Reflections on 2009

31 12 2009

As the year comes to a close and climbing trips seem a bit less frequent, I feel it is important to reflect.

As a climber I like to focus on progress and usually push myself to increase my abilities.  While I have been climbing for about ten years, I have only been setting goals for the last five. I have most of these written down in various word documents and it is interesting to look back and see where I was at.

Was a certain level of climbing intimidating? Did I tend to try only a particular style of routes? What was my most proud accomplishment of the year?

Lizzy had a good idea to put events in chronological order to make everything more readable. Here are some of my important events of 2009.

  • Pinky finger pulley rupture at the climbing gym.
  • Strained ring finger  bouldering on pockets in Bishop.
  • Competed in my first trail races since high school (25k, 15k, and 22k).
  • Had a very fun and relaxing trip to Indian Creek. (No grade chasing)
  • Regained bouldering strength and met up with college friends in Joe’s Valley, Utah.

On Planet of the Apes in Joe’s Valley

  • Climbed a number of diverse 5.11’s in Joshua Tree.
  • Continued improving and took a first trip to Zion and onsighted all but one pitch of my first 5.12 multi-pitch, Sheer Lunacy.
  • Climbed Vahalla at Suicide Rock. (Stonemaster!)
  • Got taught a lesson in fear and footwork at Smith Rock.
  • Started off a great alpine season with an ascent of Positive Vibrations on the 4th of July.
  • Climbed two awesome 5.11+ bolted multipitches, The Cathedral Route at Mount Charleston and The Megaplex in Pine Creek Canyon.
  • Continued alpine climbing all summer and brought Lizzy to the Hulk to finish off the pitches I had missed on Positive Vibrations.

On the Incredible Hulk with Lizzy!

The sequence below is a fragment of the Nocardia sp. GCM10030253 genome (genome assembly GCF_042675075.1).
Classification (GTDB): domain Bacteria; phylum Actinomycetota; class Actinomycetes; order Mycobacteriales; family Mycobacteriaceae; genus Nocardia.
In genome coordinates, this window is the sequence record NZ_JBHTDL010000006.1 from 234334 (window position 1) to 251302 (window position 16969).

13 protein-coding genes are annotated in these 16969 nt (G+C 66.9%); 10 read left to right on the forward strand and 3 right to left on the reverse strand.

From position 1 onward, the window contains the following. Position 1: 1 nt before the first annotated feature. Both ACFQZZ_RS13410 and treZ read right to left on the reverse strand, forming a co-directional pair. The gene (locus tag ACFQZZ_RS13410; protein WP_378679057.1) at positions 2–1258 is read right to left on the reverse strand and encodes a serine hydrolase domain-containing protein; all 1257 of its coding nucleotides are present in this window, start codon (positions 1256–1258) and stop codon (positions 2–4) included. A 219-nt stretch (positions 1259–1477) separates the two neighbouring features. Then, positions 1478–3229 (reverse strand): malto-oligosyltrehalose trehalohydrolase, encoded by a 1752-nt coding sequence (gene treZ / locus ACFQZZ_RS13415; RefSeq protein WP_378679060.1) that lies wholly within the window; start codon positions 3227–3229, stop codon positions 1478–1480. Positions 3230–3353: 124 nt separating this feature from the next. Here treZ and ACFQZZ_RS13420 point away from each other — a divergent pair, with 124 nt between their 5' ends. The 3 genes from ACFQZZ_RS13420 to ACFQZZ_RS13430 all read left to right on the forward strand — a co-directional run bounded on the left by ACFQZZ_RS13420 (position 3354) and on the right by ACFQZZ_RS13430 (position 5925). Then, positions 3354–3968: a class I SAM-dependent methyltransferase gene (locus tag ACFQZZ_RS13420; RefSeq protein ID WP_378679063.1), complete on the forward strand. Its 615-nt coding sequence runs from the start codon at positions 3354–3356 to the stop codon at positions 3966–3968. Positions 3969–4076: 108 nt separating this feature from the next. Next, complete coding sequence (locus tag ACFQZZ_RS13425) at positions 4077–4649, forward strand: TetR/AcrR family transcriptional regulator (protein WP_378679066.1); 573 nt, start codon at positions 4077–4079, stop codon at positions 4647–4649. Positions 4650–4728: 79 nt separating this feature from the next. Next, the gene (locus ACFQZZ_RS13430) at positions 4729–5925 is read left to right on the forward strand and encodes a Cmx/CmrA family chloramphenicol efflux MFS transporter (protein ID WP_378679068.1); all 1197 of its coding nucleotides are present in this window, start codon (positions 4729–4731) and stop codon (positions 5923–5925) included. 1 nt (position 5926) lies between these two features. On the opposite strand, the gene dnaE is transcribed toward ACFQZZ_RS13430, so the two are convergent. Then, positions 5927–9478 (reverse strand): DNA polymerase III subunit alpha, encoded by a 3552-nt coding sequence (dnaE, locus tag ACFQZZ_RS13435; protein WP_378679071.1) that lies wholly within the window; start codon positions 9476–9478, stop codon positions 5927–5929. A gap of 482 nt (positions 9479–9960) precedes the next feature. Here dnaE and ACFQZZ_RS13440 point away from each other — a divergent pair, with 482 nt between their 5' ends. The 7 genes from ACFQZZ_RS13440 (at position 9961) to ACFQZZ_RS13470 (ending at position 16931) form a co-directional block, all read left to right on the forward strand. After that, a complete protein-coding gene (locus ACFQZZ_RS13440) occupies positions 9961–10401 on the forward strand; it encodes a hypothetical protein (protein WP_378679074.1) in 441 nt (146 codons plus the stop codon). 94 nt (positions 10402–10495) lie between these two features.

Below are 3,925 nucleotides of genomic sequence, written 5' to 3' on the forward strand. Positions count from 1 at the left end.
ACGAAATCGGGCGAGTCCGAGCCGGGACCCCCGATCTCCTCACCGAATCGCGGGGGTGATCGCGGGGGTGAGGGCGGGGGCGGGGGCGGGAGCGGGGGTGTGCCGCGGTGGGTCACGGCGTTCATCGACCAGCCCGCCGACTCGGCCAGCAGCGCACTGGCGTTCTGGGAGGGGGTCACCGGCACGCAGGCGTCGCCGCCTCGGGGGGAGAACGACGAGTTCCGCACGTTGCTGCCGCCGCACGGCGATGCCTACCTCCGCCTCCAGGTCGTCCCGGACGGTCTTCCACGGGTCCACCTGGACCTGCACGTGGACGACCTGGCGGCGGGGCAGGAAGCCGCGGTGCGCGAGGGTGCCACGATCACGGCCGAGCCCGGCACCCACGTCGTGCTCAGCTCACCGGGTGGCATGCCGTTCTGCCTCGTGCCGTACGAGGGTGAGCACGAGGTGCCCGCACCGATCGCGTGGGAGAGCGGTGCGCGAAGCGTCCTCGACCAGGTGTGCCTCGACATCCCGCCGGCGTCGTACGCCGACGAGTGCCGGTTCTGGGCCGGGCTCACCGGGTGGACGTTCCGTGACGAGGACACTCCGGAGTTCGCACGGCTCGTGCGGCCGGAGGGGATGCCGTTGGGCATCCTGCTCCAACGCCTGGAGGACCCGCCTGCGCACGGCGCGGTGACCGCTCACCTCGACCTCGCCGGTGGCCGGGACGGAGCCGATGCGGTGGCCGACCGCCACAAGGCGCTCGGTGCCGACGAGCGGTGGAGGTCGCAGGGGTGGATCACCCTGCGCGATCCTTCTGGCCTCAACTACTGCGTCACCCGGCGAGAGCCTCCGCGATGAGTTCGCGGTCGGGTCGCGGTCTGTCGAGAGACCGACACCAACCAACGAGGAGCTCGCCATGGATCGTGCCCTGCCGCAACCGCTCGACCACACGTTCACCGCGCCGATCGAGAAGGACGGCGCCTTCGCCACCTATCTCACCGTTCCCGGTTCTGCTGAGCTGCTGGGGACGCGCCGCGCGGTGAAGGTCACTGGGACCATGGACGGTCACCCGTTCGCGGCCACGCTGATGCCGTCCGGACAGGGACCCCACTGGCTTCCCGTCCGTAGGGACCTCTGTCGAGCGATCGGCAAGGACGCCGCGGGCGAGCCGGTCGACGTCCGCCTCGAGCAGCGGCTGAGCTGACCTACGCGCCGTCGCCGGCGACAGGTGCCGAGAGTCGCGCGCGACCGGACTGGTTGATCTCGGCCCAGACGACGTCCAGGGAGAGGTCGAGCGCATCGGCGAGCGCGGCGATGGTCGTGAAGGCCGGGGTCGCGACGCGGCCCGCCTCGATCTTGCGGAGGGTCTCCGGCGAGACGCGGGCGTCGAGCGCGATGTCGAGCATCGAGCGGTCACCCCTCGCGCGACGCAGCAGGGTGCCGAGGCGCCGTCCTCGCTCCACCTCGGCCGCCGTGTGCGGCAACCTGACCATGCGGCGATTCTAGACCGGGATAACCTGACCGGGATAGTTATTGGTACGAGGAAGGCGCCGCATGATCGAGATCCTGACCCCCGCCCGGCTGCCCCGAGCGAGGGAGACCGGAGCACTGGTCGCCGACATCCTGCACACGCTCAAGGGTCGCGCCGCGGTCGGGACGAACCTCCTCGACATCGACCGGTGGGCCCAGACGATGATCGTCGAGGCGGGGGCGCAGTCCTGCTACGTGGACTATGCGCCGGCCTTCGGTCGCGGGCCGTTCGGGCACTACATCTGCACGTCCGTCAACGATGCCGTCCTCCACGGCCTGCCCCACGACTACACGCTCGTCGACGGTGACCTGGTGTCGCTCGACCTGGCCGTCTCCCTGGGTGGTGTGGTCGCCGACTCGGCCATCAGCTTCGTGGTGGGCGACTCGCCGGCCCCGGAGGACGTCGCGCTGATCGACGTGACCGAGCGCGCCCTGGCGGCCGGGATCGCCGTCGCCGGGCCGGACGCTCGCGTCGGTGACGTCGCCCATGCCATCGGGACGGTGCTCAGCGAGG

• Did a new 5 pitch route on Mt Langley and a new finish variation on the Keyhole Wall. (Yeah first ascents)
  • Had an amazing trip to the Needles and climbed Atlantis and Spook Book!
  • Re-climbed The Vampire at Tahquitz and stepped it up by leading The Flakes and following Stairway to Heaven.
  • Climbed my first Yosemite 5.11 (The Tube) and 5.12 (Underclingon).
  • Started training for Freerider by climbing the Free Blast.

Climbing high on El Capitan

  • Climbed the Original route on Rainbow Wall with one take. Likely my best single day of climbing all year.
  • Climbed El Capitan via Freerider over 4 days. Free climbed almost 75% of the pitches.
  • Had an amazing trip to Indian Creek and climb my first handful of 5.12 crack routes.
  • Finished the year in Sunnyvale ready for more trips to the Valley.

I think the most important thing this year has been a change in attitude. In the past I have been bent on doing things in a particular style. Climbing onsight and not wanting to get on climbs that I couldn’t do first try. This limited me mentally and I wouldn’t push myself as far as possible. This year my positive relaxed attitude really helped a lot and my climbing has noticeably improved.

I really hope to get in to a good routine in 2010 with more regimented training to prepare for climbing El Cap again as well as finding a few hard projects to keep me motivated.

Happy New Year’s Eve!

–   Luke





Reflecting on Smith Rock.

6 08 2009

It has been about a month since I got back from Smith Rock and thoughts beyond disappointment have started to flow. For all intensive purposes I had performed poorly on the trip despite having fun. I only managed to send one hard climb on my tick list and I neither felt strong nor was I able to maintain a good mental space in smith.

Sending the reachy Toxic.

However Smith did accomplish a big goal of getting me in shape for my successful ascent of Positive Vibrations. I have been writing up a climbing bio which made think about my strengths and weaknesses. In my first many years at Smith ( I went each May from 2002 -> 2004), I saw good bits of progress and was able to really push myself. This was not true in June, as I only finished off a climb I had gotten close to years prior. While I was able to do harder routes than I have on previous trips to Smith I did not find my self at the proverbial “next level”.